April 22, 2013
When I started GameCola back in 2002, I was a sophomore in high school, looking for a way to develop my skills as a writer so I could one day write for a gaming magazine (this was of course back when there were magazines), or even—this was the ultimate dream—actually write for videogames themselves. I was inspired by my older brother’s movie review newsletter, then called MovieMansion, now called Frothy Ruminations. What better way to become a writer than to, well, start up my own website and actually become a writer? Even at age 16, I knew my goals. I had places to go.
Little by little, the site grew. As reserved as I am in real life I’ve always enjoyed collaborating with friends, and early on I got some of my best bros (not to mention some of the most talented people I know to this day) to help out—people like Jenna Ogilvie, Brian Wolf, and Lianna Gaughan—and of course, Neal Iannone and Matt Gardner. I’ve made jokes about it before, but in those days, we really did plot out each and every issue of GameCola’s newsletter in after-school meetings in Shawnee’s cafeteria. I still have the minutes recorded on cassette tape somewhere.
Then we graduated—both me, and GameCola itself. The site made new friends. Your Brian Vaneks; your Stuart Gipps. Your Captain Erics. GameCola evolved. It wasn’t just localized to the area immediately surrounding…well, me, anymore; it was national. Global. We had writers in other countries. Can you imagine? This dumb thing I put together in high school—this little website where I was waxing nostalgic about Super Nintendo games while still practically a baby myself—was attracting writers from around the world. (And considering what the site looked like at the time, I can guarantee you it wasn’t just our whiz-bang layout.) Readership was stagnant, sure, but it’s not like we ever really cared about that before. We were building a community within ourselves, and by the time college was finished and I was moving into the real world, GameCola wasn’t just a collection of writers who popped in for a few months until they got bored. Jeddy joined our family. Colin. Christian. Nathaniel. The Michaels. Matt Jonas. All of our friends who shaped GameCola into what it is today—a place where people can make fun of games, in every sense of the phrase.
Which brings us to today. GameCola’s 11th birthday. This site has been with me through every major milestone of my life, from high school to honeymoon. It’s been my thing through most of my teenage years and all of my adult life so far. It’s been my hobby, my creative outlet. What I’m known for. My baby. Nothing I can say can put into words how important this site and everyone who’s ever written for it, read it, or even posted some jerky comment on it has meant to me, and leaving it now feels like I’m cutting out my own appendix.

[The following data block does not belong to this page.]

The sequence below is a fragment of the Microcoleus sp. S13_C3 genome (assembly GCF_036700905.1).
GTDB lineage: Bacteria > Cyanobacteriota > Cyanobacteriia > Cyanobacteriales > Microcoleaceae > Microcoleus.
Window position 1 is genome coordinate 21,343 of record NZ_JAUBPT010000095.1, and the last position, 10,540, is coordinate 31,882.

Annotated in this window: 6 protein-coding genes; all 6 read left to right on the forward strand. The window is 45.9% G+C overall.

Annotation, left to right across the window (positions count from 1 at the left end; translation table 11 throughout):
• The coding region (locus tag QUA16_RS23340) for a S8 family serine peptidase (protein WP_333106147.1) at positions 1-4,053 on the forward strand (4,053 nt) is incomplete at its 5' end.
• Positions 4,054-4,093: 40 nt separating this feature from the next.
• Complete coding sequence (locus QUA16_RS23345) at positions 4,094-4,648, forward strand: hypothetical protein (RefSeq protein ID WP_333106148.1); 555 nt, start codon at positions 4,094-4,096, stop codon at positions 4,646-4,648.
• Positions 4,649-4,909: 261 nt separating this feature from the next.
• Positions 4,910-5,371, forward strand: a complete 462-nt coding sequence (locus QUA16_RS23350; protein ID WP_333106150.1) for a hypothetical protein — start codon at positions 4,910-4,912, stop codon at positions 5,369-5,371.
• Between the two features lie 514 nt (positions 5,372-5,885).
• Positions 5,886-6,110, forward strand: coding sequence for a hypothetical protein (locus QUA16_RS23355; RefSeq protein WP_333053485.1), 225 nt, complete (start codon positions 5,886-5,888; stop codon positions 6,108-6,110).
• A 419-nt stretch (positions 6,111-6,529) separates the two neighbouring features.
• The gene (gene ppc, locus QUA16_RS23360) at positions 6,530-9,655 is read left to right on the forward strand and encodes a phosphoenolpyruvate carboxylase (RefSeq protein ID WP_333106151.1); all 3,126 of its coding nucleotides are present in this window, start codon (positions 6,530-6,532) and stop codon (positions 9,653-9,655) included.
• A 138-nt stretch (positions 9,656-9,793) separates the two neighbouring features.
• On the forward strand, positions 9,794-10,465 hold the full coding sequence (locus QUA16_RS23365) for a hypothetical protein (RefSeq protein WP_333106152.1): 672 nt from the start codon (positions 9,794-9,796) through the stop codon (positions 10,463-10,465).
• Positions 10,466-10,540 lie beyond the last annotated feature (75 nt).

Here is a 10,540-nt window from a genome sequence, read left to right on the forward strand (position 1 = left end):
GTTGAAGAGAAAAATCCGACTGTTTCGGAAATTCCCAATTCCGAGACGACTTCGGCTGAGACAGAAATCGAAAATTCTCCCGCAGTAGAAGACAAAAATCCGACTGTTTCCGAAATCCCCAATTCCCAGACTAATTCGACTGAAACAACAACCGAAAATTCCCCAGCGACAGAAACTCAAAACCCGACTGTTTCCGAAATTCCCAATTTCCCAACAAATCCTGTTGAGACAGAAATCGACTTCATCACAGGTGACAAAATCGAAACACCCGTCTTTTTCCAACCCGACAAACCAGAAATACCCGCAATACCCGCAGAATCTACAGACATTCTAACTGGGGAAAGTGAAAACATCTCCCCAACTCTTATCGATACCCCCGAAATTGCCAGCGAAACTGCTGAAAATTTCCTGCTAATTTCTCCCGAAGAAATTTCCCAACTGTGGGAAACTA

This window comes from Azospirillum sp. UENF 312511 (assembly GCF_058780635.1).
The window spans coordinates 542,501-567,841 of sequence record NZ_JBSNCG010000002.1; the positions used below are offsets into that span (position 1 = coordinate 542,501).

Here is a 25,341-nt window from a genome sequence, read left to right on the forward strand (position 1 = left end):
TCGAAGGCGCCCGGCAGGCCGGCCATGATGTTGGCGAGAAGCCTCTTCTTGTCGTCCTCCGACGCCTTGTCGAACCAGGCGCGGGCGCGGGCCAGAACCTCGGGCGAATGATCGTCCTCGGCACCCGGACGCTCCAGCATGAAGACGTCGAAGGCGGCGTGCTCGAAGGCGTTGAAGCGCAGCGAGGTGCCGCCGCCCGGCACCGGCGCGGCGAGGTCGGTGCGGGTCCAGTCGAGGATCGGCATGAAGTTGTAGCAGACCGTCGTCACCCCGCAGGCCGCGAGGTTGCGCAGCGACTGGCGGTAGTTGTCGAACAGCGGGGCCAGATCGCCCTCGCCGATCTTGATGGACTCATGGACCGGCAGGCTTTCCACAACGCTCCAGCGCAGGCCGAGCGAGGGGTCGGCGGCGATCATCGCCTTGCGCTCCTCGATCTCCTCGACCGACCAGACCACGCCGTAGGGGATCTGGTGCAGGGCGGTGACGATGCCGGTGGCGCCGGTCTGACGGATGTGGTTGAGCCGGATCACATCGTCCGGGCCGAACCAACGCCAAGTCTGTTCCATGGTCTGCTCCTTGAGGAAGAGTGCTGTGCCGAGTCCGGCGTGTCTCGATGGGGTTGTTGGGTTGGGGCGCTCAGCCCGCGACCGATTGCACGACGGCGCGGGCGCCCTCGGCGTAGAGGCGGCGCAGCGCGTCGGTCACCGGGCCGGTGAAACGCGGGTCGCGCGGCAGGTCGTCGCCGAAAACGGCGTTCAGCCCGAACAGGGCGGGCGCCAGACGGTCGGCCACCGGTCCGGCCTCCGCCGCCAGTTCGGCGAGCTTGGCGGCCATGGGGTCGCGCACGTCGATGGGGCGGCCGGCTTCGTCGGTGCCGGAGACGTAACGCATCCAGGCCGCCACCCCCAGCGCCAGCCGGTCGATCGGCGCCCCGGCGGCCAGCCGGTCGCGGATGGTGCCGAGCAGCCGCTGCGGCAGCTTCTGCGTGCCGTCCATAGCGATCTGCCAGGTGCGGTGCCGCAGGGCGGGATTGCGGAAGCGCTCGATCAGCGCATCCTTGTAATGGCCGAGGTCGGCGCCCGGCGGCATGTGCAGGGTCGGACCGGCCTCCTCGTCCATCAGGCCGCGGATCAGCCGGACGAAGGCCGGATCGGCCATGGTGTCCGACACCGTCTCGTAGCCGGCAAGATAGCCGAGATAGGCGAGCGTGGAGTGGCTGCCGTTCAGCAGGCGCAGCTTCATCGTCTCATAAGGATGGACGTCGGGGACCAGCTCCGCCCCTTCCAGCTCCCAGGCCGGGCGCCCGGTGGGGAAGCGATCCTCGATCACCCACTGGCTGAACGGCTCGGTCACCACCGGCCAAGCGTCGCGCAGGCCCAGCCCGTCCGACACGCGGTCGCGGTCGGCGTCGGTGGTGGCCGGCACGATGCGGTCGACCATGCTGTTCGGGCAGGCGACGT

But it’s time. See, I’m one of the lucky few whose childhood dream has actually come true. I’m not just an aspiring games developer anymore; I’m a games developer, period. I wrote and designed my own little adventure game in the form of Life in the Dorms last year, and now I’ve got another one on the way, hopefully by the end of this year (but probably sometime next). I’ve been doing a lot of freelance work for companies small and—well, slightly less small. I even got to work with Daedalic, who developed one of my all-time favorite adventure games.
And it happened much the way I started GameCola—I wanted to be a games developer, so I got out there and found a way to develop games. If I can leave you with anything, it’s the advice to stop being an “aspiring” anything and just become that thing.
But don’t consider this a game over. It’s not even a reset; it’s a New Game+. I’m leaving GameCola, but I eagerly welcome the new man in charge. You know him as the three-time Staff Member of the Year, podcast master, writer, artist, and noted Jaleel White impersonator Alex “Jeddy” Jedraszczak. May he, and everyone else who’s a part of the GameCola family, now and in the future, be so lucky as I’ve been these past 11 years.
P.S. If you wanna keep in touch, you know where to find me.